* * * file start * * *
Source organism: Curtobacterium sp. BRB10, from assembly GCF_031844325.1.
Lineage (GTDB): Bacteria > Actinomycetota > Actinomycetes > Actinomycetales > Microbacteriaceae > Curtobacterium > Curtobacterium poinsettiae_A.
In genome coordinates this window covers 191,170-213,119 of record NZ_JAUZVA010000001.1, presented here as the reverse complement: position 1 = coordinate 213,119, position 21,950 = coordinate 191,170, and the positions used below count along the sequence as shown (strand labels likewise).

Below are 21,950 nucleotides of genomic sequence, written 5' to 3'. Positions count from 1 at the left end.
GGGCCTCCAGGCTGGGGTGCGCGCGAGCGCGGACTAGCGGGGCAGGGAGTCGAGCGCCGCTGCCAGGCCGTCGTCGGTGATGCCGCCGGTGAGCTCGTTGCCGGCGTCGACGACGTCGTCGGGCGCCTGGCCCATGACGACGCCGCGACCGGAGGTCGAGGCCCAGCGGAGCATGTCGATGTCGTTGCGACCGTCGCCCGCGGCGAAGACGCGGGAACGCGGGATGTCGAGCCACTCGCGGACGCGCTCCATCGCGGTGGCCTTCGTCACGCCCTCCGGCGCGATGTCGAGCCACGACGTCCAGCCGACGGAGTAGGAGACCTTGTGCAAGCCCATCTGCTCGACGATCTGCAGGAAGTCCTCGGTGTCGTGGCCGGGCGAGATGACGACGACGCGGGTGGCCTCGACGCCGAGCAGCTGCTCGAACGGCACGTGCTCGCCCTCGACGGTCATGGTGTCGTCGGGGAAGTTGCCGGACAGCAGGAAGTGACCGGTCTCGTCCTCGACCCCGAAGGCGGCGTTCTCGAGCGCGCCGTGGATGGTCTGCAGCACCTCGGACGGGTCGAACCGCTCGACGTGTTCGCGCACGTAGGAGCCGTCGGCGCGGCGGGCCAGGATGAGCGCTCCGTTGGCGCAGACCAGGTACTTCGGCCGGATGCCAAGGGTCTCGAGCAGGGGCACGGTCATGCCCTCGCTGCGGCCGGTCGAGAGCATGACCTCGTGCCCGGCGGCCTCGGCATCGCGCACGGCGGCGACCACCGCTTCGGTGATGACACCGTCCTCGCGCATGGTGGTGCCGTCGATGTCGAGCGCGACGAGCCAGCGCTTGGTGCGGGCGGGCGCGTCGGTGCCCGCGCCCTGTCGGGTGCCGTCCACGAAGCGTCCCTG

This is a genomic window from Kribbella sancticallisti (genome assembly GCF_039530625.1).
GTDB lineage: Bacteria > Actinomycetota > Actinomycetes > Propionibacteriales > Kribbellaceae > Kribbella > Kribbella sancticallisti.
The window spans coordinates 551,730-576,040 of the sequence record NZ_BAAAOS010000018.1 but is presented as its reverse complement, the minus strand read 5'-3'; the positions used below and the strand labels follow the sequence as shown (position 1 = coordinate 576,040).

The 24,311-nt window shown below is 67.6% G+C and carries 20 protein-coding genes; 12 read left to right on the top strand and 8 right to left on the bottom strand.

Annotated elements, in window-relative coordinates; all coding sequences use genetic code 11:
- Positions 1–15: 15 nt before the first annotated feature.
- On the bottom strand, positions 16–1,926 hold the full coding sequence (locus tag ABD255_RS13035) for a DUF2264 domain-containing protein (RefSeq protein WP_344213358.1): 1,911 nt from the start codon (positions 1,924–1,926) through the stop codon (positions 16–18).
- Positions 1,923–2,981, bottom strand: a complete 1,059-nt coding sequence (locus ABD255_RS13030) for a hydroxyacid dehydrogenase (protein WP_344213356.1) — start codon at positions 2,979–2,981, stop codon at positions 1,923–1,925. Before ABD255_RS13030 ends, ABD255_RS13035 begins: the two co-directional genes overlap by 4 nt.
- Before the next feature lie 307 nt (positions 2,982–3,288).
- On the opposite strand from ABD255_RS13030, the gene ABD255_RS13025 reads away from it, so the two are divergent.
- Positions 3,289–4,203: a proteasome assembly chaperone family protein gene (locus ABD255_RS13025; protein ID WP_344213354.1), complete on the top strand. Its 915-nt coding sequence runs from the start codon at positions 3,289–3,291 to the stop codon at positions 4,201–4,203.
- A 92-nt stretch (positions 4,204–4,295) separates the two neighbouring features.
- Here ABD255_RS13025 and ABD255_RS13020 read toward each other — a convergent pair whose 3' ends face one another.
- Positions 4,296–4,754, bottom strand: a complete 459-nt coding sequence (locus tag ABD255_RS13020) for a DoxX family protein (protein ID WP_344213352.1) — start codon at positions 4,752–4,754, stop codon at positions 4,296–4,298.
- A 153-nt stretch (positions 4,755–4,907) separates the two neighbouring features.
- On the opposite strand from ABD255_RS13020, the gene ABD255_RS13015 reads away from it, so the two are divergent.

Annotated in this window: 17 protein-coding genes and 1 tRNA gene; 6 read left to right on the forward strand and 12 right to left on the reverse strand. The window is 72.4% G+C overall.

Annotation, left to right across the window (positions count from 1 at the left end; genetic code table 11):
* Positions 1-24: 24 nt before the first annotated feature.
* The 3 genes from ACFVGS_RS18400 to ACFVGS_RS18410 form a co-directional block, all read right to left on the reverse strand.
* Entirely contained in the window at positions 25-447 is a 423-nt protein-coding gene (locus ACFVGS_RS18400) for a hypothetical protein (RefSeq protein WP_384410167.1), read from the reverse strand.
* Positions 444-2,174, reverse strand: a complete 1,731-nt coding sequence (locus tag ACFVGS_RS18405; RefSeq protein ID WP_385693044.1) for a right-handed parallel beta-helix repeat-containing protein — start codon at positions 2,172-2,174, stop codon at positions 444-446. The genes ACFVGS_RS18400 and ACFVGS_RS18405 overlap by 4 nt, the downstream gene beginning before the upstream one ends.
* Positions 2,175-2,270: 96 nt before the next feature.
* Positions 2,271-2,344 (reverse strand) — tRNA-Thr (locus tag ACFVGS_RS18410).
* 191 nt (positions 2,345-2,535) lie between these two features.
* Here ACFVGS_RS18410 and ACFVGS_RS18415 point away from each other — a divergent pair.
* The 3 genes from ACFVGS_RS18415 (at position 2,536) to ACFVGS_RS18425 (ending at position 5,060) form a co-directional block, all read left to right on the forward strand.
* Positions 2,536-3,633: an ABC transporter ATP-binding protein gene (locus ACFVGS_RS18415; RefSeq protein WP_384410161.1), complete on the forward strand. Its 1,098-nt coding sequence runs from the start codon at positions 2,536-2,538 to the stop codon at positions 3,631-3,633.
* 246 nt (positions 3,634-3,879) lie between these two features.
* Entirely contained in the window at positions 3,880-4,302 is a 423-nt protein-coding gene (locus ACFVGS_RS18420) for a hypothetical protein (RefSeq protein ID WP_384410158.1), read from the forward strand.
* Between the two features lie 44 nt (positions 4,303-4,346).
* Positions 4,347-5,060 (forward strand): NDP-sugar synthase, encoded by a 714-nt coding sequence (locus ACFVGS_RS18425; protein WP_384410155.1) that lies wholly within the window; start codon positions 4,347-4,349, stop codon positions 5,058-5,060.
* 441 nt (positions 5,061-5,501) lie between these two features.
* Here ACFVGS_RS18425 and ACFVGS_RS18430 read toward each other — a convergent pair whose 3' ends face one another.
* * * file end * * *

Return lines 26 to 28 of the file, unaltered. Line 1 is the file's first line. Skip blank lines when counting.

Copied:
* Entirely contained in the window at positions 25-447 is a 423-nt protein-coding gene (locus ACFVGS_RS18400) for a hypothetical protein (RefSeq protein WP_384410167.1), read from the reverse strand.
* Positions 444-2,174, reverse strand: a complete 1,731-nt coding sequence (locus tag ACFVGS_RS18405; RefSeq protein ID WP_385693044.1) for a right-handed parallel beta-helix repeat-containing protein — start codon at positions 2,172-2,174, stop codon at positions 444-446. The genes ACFVGS_RS18400 and ACFVGS_RS18405 overlap by 4 nt, the downstream gene beginning before the upstream one ends.
* Positions 2,175-2,270: 96 nt before the next feature.